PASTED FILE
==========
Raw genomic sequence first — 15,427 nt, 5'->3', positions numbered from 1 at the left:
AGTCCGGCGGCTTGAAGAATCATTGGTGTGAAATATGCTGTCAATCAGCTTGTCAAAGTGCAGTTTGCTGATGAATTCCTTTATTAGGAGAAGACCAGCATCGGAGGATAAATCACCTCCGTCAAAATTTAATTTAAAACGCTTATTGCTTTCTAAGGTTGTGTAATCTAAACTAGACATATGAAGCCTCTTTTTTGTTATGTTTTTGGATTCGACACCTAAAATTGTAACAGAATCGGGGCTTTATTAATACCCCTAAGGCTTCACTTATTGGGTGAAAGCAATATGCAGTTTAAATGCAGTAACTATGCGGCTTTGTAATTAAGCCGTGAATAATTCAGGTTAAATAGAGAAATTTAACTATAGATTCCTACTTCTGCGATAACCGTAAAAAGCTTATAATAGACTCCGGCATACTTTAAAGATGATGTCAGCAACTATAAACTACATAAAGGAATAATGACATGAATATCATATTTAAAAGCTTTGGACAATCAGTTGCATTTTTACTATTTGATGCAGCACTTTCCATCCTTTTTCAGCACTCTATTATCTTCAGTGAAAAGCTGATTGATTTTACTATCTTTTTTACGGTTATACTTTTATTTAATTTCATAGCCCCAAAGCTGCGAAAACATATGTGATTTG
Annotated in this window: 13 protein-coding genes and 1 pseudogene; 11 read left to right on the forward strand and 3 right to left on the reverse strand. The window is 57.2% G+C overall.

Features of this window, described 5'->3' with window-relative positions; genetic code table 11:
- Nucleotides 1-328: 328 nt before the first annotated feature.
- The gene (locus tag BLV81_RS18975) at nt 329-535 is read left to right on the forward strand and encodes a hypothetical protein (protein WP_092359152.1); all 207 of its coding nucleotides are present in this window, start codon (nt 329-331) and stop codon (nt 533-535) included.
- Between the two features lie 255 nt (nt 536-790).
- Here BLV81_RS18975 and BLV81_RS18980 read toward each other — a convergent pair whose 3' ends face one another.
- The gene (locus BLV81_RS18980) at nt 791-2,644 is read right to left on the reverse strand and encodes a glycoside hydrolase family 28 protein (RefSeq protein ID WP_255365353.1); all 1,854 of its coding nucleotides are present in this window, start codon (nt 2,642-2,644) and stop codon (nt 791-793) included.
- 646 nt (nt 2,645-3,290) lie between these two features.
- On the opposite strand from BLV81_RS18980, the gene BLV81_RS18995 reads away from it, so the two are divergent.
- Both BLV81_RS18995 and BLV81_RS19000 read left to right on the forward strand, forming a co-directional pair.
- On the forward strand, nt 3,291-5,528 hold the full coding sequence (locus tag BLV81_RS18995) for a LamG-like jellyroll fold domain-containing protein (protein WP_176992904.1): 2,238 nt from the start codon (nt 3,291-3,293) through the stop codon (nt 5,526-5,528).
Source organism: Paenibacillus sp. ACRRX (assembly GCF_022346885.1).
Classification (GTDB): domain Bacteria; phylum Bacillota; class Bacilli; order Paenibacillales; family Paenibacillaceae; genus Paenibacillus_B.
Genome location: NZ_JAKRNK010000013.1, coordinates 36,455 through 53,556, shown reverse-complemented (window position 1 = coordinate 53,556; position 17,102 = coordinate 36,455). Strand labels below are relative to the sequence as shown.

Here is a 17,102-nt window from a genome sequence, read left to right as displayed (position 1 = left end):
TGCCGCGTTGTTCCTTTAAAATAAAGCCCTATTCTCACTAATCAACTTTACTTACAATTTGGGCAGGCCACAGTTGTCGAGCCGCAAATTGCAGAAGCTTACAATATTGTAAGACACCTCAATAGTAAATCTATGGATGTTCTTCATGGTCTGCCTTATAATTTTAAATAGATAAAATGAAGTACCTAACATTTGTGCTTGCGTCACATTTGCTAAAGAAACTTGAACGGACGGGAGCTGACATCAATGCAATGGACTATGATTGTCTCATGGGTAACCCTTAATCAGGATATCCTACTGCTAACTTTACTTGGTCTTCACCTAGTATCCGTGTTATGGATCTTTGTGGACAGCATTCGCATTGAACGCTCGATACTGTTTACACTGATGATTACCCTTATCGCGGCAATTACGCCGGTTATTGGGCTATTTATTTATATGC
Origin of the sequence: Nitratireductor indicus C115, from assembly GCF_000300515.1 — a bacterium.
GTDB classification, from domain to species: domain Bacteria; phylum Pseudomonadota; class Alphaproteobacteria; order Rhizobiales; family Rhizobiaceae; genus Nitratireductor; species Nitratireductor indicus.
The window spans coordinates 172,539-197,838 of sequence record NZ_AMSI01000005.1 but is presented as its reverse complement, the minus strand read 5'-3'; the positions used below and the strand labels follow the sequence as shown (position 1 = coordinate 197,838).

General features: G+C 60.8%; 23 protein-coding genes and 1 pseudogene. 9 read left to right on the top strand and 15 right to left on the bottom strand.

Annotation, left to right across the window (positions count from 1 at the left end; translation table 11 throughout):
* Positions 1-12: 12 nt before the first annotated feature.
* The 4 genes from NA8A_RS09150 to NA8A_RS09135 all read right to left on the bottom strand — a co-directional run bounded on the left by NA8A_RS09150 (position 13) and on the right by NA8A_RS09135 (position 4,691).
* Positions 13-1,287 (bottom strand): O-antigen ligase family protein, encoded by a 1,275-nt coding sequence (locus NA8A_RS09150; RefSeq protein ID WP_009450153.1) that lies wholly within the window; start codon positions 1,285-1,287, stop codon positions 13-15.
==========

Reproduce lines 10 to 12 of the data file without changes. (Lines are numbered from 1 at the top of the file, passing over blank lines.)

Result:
- 646 nt (nt 2,645-3,290) lie between these two features.
- On the opposite strand from BLV81_RS18980, the gene BLV81_RS18995 reads away from it, so the two are divergent.
- Both BLV81_RS18995 and BLV81_RS19000 read left to right on the forward strand, forming a co-directional pair.